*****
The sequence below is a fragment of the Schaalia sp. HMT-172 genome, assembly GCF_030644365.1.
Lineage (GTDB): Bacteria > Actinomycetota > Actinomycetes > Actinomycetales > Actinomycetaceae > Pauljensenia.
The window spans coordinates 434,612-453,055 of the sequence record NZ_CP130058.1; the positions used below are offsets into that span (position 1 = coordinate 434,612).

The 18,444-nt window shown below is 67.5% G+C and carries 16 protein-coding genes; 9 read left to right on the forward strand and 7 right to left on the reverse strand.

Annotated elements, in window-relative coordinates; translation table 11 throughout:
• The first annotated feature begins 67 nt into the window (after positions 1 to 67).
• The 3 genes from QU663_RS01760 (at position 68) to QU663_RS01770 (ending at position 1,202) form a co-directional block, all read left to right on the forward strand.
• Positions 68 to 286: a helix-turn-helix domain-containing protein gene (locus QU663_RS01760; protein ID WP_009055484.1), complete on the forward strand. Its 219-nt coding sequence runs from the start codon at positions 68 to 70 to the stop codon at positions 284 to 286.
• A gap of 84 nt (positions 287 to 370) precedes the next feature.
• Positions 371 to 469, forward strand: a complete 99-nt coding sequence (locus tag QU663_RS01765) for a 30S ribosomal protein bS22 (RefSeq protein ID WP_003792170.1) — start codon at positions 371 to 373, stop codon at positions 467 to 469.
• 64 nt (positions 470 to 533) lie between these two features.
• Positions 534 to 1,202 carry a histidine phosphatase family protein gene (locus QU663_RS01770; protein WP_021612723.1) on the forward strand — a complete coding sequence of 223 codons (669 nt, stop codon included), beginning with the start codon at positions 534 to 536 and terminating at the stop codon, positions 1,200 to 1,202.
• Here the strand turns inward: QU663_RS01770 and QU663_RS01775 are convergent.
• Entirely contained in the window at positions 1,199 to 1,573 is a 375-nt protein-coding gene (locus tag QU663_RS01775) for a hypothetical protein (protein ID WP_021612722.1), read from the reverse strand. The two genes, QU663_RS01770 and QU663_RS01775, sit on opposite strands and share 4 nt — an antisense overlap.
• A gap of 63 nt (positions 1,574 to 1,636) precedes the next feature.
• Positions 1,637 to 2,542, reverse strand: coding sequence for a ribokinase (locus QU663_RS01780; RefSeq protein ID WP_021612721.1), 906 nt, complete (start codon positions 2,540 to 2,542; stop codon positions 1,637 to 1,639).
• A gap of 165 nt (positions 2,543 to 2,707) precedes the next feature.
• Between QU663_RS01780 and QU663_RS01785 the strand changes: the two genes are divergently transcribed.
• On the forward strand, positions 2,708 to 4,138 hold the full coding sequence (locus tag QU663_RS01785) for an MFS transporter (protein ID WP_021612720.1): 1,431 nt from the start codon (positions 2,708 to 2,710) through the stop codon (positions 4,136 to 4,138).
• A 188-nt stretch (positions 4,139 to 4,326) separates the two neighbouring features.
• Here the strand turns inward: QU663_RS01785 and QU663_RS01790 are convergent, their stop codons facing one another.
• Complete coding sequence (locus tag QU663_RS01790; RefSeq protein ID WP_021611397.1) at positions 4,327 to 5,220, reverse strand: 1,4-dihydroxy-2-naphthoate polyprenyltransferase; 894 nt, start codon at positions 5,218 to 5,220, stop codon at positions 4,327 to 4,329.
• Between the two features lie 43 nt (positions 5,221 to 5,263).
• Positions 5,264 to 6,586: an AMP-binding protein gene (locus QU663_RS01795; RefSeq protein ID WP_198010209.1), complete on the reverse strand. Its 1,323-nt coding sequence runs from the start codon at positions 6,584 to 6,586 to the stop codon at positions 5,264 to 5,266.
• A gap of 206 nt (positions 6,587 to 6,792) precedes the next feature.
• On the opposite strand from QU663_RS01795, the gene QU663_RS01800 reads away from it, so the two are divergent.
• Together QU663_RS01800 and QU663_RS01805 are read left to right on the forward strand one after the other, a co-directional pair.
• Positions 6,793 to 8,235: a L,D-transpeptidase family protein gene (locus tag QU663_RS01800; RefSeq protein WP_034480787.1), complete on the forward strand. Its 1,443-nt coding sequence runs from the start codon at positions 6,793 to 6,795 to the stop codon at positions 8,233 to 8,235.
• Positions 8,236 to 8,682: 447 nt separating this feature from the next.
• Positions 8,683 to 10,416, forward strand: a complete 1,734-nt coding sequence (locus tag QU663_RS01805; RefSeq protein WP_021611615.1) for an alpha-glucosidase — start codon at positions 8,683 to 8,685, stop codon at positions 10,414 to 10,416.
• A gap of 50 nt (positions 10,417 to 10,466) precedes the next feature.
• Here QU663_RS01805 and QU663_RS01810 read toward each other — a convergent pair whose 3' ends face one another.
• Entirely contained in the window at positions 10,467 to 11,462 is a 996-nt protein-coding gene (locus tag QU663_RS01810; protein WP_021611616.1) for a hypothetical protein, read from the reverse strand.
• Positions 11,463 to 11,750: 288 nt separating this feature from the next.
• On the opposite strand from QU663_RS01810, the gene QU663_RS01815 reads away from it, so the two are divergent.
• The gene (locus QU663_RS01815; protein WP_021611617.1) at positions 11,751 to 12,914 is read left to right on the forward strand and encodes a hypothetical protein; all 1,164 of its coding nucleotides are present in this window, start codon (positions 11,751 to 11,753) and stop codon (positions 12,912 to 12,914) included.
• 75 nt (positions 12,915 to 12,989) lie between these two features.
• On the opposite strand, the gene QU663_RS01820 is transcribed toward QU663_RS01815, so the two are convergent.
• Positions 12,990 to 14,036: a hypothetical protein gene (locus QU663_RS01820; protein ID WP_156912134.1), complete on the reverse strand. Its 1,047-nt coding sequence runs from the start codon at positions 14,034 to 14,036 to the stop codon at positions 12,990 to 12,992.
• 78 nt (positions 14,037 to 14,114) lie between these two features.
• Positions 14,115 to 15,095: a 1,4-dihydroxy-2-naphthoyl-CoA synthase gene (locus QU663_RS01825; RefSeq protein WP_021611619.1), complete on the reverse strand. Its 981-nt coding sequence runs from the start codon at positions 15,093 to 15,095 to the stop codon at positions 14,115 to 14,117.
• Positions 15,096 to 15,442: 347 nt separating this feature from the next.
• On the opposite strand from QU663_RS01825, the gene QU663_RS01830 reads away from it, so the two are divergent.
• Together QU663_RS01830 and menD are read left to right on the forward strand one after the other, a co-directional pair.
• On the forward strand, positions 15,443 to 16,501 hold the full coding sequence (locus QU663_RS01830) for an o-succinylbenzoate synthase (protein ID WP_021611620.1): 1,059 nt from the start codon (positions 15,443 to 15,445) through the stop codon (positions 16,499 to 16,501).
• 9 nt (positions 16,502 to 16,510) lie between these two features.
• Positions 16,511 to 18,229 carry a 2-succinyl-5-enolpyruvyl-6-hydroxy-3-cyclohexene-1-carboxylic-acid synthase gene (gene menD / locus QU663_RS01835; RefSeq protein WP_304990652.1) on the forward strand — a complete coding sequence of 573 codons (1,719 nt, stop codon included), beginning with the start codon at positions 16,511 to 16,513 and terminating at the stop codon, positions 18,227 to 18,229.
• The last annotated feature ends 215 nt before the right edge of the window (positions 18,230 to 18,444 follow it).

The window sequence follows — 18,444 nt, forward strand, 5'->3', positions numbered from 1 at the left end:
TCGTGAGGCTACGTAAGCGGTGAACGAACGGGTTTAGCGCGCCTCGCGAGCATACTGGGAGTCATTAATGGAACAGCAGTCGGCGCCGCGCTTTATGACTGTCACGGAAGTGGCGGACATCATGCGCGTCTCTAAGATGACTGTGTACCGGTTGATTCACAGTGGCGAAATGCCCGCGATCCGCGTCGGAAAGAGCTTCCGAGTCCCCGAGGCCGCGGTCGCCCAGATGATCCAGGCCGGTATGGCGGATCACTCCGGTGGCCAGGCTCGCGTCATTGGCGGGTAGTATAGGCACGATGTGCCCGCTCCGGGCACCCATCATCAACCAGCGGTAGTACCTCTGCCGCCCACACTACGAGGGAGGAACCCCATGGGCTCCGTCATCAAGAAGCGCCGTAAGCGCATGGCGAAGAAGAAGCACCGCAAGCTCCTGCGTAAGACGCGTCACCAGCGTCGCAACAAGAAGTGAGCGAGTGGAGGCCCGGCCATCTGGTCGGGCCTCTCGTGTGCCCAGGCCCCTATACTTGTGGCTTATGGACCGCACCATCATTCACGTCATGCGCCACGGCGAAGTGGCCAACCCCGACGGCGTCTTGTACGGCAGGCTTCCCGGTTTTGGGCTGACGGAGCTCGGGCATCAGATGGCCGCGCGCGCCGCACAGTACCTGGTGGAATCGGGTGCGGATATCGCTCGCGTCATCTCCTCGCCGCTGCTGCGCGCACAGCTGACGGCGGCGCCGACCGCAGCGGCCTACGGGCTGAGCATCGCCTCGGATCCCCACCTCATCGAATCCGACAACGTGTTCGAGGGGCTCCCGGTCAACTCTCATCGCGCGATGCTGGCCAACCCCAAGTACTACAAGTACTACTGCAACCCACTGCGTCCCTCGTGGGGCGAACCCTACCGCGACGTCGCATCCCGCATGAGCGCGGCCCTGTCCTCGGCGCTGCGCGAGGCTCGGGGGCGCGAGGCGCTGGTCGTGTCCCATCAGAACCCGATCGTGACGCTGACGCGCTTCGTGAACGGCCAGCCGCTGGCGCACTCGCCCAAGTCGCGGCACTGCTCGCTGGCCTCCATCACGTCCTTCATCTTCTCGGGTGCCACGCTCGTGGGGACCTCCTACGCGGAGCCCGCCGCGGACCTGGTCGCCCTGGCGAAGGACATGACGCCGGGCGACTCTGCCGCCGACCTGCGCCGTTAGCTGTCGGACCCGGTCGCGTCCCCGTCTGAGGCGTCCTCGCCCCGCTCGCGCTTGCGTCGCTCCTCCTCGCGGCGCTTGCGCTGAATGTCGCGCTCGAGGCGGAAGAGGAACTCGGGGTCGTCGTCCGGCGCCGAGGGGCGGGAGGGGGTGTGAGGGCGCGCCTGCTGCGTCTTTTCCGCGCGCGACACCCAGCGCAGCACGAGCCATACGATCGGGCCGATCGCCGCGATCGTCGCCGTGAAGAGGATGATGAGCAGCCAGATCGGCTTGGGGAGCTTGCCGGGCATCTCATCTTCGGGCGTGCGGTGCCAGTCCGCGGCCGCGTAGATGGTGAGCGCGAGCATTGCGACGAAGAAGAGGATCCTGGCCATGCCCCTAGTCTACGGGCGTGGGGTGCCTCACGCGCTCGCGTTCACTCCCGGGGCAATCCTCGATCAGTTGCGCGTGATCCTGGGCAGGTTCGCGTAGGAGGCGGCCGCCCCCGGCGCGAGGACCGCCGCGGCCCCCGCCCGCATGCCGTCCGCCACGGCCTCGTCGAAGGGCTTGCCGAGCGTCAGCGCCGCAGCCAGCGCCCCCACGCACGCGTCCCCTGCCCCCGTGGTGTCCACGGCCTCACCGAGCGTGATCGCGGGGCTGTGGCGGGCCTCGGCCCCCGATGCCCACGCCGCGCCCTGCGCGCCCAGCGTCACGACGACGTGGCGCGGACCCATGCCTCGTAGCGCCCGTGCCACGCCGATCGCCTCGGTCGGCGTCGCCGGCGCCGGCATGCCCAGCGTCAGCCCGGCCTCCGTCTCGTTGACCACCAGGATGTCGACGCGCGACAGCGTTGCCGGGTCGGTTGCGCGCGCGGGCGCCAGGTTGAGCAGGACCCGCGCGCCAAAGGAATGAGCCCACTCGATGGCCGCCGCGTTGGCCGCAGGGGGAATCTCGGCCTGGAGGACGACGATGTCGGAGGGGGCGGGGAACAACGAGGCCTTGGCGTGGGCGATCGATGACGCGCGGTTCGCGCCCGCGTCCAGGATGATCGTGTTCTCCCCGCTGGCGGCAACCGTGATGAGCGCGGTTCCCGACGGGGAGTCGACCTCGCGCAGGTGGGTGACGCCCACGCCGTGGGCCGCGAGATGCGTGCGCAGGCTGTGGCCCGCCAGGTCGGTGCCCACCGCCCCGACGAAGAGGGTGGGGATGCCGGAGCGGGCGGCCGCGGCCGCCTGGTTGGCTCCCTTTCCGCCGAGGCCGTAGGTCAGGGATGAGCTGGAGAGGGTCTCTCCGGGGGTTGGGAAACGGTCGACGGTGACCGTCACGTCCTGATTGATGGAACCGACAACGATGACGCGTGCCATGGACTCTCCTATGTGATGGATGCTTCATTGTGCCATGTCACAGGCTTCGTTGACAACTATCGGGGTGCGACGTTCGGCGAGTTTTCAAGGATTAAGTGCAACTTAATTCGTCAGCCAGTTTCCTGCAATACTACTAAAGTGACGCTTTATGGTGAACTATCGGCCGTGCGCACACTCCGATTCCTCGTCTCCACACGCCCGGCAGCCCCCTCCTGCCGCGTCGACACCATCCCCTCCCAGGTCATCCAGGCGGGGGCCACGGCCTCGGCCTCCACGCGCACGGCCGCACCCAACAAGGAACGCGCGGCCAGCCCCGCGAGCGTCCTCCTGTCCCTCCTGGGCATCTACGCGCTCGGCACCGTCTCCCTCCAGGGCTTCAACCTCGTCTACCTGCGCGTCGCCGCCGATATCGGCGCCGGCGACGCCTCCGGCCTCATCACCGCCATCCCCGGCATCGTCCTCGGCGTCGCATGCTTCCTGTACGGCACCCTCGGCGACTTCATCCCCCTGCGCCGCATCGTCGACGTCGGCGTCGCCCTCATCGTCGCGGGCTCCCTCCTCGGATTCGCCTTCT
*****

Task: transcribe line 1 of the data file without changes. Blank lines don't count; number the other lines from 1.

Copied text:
The sequence below is a fragment of the Schaalia sp. HMT-172 genome, assembly GCF_030644365.1.